Week in Review: Fallout From Colorado Governor’s Comments on Marijuana Legalization

By John Schroyer

Marijuana could prove to be a decisive factor in who moves into the governor’s mansion in Colorado.

At no point was that more evident than this week, when Democratic Gov. John Hickenlooper was forced to offer an olive branch to the cannabis industry after calling the 2012 marijuana legalization vote “reckless.” Hickenlooper made international headlines with the comment, which he uttered during a debate with his Republican opponent, Bob Beauprez.

Staffers for Hickenlooper immediately began damage control, reaching out to cannabis industry leaders who helped organize a fundraiser in August for the governor’s re-election campaign.

Hickenlooper went so far as to issue a statement clarifying his comment.

“I was asked if I thought it was reckless to legalize marijuana in Colorado – perhaps risky is a better word,” Hickenlooper said in the statement, adding that voters “sent a clear message to the federal government that marijuana should be legal and regulated.”

That may not be enough to save the governor or his campaign where the cannabis community is concerned. Though more than one industry insider was quick to defend Hickenlooper’s record in helping implement Amendment 64 and regulations for marijuana businesses, others say it’s too little, too late.

, Week in Review: Fallout From Colorado Governor’s Comments on Marijuana Legalization

“He’s backtracking at that point. He realized he pissed everybody off, so of course he’s going to backtrack,” said Bob Eschino, co-founder of Medically Correct, which produces the popular marijuana-infused Incredibles chocolate bars.

“It was a bit of a slap in the face,” said Joe Hodas, the chief marketing officer for Dixie Brands, which helped organize the August fundraiser for the governor (an event that netted Hickenlooper’s campaign an estimated $40,000). “In the political environment, one can get caught up pretty easily and misspeak, but that was a pretty strong misstatement. So we want to clarify what his stance is… They’ll definitely have to do some rebuilding of relationships.”

Hodas said the Dixie team hasn’t yet decided whether it will continue supporting Hickenlooper, but the company has been in touch with his office throughout the week.

Michael Elliott, executive director of the Marijuana Industry Group, said the governor’s follow-up statement did help smooth things out with many stakeholders.

“We’ve seen a governor who’s trying to do what’s right, and trying to make this work,” Elliott said. “He’s got a lot to brag about in terms of the success of this program.”

Elliott and others argue that even though Hickenlooper has been a vocal opponent of recreational marijuana, he’s complied with the will of the nearly 1.4 million Colorado voters who supported Amendment 64 two years ago. They say he’s done his best to oversee an effective and safe rollout of a groundbreaking industry.

“We watch his actions in terms of doing the people’s will. He’s personally against it, but he’s doing a good job of implementing it. And those actions speak louder than words,” said Andy Williams, the president and CEO of Medicine Man Denver. (Williams was also one of the hosts of the August fundraiser for Hickenlooper.)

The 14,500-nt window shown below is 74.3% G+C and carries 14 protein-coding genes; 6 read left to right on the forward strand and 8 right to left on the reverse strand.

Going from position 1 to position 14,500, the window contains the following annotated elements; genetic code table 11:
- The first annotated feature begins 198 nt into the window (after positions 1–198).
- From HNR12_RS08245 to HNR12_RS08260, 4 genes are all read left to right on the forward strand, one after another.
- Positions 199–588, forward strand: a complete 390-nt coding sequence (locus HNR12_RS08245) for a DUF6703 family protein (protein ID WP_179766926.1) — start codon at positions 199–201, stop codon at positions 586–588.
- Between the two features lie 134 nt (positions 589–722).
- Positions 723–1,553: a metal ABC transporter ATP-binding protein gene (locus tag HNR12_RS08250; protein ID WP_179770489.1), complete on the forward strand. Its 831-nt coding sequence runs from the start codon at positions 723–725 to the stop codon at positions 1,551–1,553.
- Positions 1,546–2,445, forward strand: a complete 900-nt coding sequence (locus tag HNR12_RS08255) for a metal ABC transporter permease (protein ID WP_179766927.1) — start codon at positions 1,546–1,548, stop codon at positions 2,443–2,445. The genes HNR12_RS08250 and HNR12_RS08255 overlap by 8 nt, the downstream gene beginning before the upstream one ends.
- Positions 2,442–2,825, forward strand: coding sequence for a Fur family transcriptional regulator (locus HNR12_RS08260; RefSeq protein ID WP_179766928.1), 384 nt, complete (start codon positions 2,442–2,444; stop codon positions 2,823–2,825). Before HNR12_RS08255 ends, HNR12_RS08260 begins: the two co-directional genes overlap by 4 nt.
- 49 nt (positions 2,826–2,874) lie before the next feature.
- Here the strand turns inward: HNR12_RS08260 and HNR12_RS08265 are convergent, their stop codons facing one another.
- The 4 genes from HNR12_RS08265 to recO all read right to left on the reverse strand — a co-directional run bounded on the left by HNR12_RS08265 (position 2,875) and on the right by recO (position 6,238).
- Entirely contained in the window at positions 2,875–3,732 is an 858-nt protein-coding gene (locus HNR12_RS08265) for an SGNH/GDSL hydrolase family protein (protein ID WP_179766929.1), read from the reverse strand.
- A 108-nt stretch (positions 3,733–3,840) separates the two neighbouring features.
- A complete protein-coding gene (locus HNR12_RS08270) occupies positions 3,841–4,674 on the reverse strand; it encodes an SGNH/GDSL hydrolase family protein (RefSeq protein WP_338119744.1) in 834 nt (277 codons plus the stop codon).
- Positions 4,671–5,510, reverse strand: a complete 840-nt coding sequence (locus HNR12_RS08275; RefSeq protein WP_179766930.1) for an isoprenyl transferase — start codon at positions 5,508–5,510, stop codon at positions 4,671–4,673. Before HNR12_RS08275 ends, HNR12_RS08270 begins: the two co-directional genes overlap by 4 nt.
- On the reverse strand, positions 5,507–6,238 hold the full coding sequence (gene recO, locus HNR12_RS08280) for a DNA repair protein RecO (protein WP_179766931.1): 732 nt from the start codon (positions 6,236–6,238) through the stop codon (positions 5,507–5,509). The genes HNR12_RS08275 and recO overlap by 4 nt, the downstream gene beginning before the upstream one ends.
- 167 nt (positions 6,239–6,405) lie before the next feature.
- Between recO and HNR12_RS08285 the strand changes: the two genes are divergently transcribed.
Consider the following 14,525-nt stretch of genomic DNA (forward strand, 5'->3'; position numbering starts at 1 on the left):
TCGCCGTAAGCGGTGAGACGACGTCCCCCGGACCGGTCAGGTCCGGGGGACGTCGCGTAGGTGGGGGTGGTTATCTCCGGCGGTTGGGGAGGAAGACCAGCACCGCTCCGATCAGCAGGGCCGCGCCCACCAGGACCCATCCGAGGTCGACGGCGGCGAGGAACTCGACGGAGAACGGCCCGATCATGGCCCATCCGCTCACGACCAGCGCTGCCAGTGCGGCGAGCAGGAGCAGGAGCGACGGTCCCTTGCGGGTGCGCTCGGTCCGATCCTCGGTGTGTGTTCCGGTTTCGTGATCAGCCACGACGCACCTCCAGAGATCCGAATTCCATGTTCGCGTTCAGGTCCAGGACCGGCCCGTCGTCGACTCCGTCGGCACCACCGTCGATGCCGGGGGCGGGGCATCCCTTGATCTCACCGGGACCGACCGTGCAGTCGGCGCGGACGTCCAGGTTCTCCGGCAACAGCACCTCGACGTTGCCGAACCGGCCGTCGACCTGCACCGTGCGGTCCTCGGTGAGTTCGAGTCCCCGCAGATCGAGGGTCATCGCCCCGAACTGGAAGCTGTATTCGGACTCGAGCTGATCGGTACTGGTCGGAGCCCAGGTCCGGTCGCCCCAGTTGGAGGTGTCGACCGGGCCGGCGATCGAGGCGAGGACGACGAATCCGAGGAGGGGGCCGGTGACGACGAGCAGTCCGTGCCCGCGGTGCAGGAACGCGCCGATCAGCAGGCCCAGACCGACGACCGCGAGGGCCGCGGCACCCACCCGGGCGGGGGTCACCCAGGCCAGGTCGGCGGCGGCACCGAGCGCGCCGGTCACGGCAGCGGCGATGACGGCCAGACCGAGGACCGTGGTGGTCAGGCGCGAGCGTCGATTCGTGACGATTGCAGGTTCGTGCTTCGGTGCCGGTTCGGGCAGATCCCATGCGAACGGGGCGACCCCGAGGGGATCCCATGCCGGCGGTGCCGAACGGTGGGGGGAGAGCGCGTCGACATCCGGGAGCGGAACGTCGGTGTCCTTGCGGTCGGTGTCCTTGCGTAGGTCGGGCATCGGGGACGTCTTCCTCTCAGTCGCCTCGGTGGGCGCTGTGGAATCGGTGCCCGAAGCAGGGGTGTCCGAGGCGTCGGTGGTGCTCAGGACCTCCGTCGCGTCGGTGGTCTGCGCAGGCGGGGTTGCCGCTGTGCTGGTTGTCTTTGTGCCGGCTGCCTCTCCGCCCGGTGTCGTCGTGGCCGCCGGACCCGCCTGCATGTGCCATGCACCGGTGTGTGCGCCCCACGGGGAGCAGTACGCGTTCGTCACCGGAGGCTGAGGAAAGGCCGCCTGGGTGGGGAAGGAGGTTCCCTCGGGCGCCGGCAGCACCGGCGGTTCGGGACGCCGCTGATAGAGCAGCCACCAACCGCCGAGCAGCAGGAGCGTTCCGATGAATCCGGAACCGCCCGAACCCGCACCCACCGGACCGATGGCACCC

But that doesn’t cut it for businesspeople like Eschino.

“Great, you did your job. Congratulations. You did it, and you bitched and moaned about it the whole time, and you threw us under the bus every time you had an opportunity to do it. So he doesn’t get a pat on the back from me for that,” Eschino said.

There are plenty of others in the industry that are either staying out of the governor’s race or backing independent candidate Mike Dunafon, the mayor of Glendale, who is so pro-marijuana that he made a speech at Denver’s 4/20 rally on April 20. Dunafon is specifically targeting marijuana voters in Colorado.

If Dunafon gets enough traction, he could siphon typically Democratic voters who are angry over the governor’s stance on cannabis, possibly delivering a victory to Beauprez.

“When it comes to our elected officials, the kingmaker and the assassin are exactly the same. They are somebody that you have to deal with,” said Shawn Coleman, president of the Denver public affairs firm 36 Solutions. “And if our candidate, Mike Dunafon, gets more votes than the difference between Beauprez and Hickenlooper, then we’re now assassins, and they have to listen to us. If either of the major parties were smart enough to reach out to our community, that’d be the candidate who would win the election.”

Most Colorado political pundits don’t give Dunafon a serious chance at winning the gubernatorial race.

But if he keeps making inroads with the cannabis crowd, and if Hickenlooper isn’t more careful about maintaining relationships with the ever-growing marijuana industry, then Colorado could end up with Beauprez as its chief executive. That prospect doesn’t exactly thrill people like Hodas.

Beauprez suggested during another debate this week that Colorado voters should perhaps be asked to repeal Amendment 64. Hickenlooper, however, said it was too soon to ask voters to do away with recreational marijuana.

“It’s sort of the devil you know, right?” Hodas said. “We kind of know and understand Hickenlooper’s administration. Beauprez we don’t.”